Victim of Security Scam

SOLVED Discussion in 'Security' started by AlanHo, Apr 13, 2015.

  1. AlanHo

    AlanHo

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    One of my elderly friends has fallen victim to a telephone call security scam.

    She was told they had detected problems on her laptop - but because she had indeed been suffering from slow internet access she thought it was her service provider. After being shown all the red markers and yellow warning triangles in the event log she was suckered into downloading some software to give them access to the computer,

    After several minutes demonstrating all the problems they had "found" they asked for £65 to rid it of problems, she refused to pay and put the phone down.

    Today when she switched the computer on it booted to a warning screen stating that all her files had been deleted - or some such message. It does not boot to her desktop and does not respond to mouse or keyboard inputs. Fortunately she assures me she does not have any personal stuff stored on the computer or use it for banking etc. But she is distraught that she may have lost all her photos, personal correspondence to friends and family and her collection of music.

    I have asked her not to switch the computer on again and I will collect it from her on Friday to see what I can do.

    The question is - what can I do.

    I know enough about computers to remove the hard drive from her laptop and mount it in an external enclosure to be able to look at it from a spare Win7 computer I keep for playing around with. I have no worries about infecting my spare computer with malware - I will reformat the hard drive and use Acronis to recover its hard drive from a safe back-up after I have finished playing with the infected laptop hard drive.
     
    AlanHo, Apr 13, 2015
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  2. AlanHo

    clifford_cooley VIP Member

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    Wish I could help. I've not run across this myself to know what your options may be. I could Google some results, but I'm sure you are quite capable of that yourself.

    Good luck in your quest to find an answer.
     
    clifford_cooley, Apr 14, 2015
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  3. AlanHo

    AlanHo

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    Our friend Christine visited today and brought her crippled laptop. I spent the day trying to rescue it.

    It booted up to a black screen displaying a small window which said "This computer is locked and cannot be used until you enter the password which we will provide upon payment of our technical assistance fee. You are allowed 5 attempts after which the hard drive will be deleted and cannot be recovered" There was a box awaiting the entry of the password.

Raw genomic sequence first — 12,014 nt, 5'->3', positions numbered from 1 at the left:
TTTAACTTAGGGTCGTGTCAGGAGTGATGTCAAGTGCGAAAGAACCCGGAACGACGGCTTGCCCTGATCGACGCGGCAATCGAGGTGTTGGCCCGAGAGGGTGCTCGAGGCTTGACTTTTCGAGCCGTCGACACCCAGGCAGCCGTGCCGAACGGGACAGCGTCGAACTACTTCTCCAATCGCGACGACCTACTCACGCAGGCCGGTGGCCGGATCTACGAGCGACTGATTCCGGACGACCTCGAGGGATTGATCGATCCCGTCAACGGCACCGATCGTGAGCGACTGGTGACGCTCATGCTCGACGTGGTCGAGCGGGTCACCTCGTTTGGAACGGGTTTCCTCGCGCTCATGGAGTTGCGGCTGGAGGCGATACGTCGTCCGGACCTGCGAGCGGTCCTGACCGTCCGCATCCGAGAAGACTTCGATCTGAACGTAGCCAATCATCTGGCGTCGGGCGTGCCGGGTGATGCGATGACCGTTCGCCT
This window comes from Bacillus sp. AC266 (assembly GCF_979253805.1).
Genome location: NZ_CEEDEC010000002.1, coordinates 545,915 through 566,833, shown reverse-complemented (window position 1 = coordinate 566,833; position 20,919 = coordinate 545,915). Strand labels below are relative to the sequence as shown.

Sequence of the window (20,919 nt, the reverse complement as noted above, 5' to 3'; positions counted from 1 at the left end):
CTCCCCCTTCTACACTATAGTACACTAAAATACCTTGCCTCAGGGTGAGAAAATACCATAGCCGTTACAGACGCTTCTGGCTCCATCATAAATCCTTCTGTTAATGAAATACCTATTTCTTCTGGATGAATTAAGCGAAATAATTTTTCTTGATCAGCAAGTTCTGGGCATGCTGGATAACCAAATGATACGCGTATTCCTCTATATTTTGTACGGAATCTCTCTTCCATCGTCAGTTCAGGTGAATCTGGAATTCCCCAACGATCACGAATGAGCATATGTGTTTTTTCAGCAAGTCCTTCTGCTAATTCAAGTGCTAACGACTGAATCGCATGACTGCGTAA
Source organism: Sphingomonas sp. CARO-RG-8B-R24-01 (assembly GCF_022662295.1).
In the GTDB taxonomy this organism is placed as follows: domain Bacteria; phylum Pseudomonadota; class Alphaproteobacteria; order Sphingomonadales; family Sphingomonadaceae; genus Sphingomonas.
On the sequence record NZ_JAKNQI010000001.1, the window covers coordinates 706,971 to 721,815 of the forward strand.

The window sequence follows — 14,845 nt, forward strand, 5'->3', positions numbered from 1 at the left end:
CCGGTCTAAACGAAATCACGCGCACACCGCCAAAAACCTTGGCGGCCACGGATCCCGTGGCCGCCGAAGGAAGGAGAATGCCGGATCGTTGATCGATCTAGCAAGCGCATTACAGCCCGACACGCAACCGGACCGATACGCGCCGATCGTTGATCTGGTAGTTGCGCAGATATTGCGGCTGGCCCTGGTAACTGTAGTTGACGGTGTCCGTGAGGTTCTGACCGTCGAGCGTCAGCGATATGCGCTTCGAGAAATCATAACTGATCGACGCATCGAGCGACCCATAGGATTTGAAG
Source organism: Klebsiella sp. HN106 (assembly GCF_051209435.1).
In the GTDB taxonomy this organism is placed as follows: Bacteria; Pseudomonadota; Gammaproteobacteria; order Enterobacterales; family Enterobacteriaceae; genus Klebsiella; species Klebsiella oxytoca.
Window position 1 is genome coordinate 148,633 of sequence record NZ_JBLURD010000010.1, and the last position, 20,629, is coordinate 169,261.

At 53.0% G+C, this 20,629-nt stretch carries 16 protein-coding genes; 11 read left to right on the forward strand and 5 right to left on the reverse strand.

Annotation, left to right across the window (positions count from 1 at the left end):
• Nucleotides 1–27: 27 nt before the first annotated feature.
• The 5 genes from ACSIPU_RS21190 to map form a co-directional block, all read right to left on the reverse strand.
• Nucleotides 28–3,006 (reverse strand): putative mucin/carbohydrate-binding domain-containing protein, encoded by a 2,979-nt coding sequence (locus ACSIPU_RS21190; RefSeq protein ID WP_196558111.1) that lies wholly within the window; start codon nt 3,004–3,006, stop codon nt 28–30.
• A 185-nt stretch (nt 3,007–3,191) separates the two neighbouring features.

This is not the same display of CryptoLocker - or any other ransomware info I found on google search.

    Trying to boot into safe mode didn't work - the computer still stalled at the Ransom screen so I was not able to use a ransomware removal tool.

    I then booted the computer with a Ubuntu disk which looked promising. The directory tree of the hard disk could be seen with the various sub-directories - but they were all empty. Looking at properties you could see the size occupied by each directory but not the number of invisible files it contained.

    I then removed the hard drive and mounted it in an external USB drive connected to my spare Windows 7 PC.

    I was surprised to see that the directory tree was visible in Windows explorer complete with the files - but the files wouldn't open without me first taking ownership of them one by one.

    Having done that with all her valuable Documents, pictures and music, I copied them all to a spare 128 GB SSD to keep them for later use.
    Rather than spend countless hours messing with the disc to try and get Windows and her software working - and realising that there was something really nasty hidden on there - I decided to format the disc, create two now partitions C and D and reinstall Vista from the Notebook's recovery disc which fortunately she had retained.

    I then moved her documents, music, pictures, downloads and favorites folders to the D drive and copied across all her valuable data. Then I set up the internet, Malware protection, downloaded her most used software and got it all working. Her son is capable of getting her iTunes and Skype installed and working.

    I have told her that she will not get the Notebook back until she buys an external hard drive for taking regular backups. I am taking her to PC World tomorrow to buy a 1TB Seagate portable USB hard drive. I have a spare licence on an older version of Acronis I no longer use. I will install Acronis and then show her how to take weekly backups.
     
    AlanHo, Apr 16, 2015
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    clifford_cooley likes this.
  4. AlanHo

    clifford_cooley VIP Member

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    You're the MAN!

    Job well done. :)
     
    clifford_cooley, Apr 16, 2015
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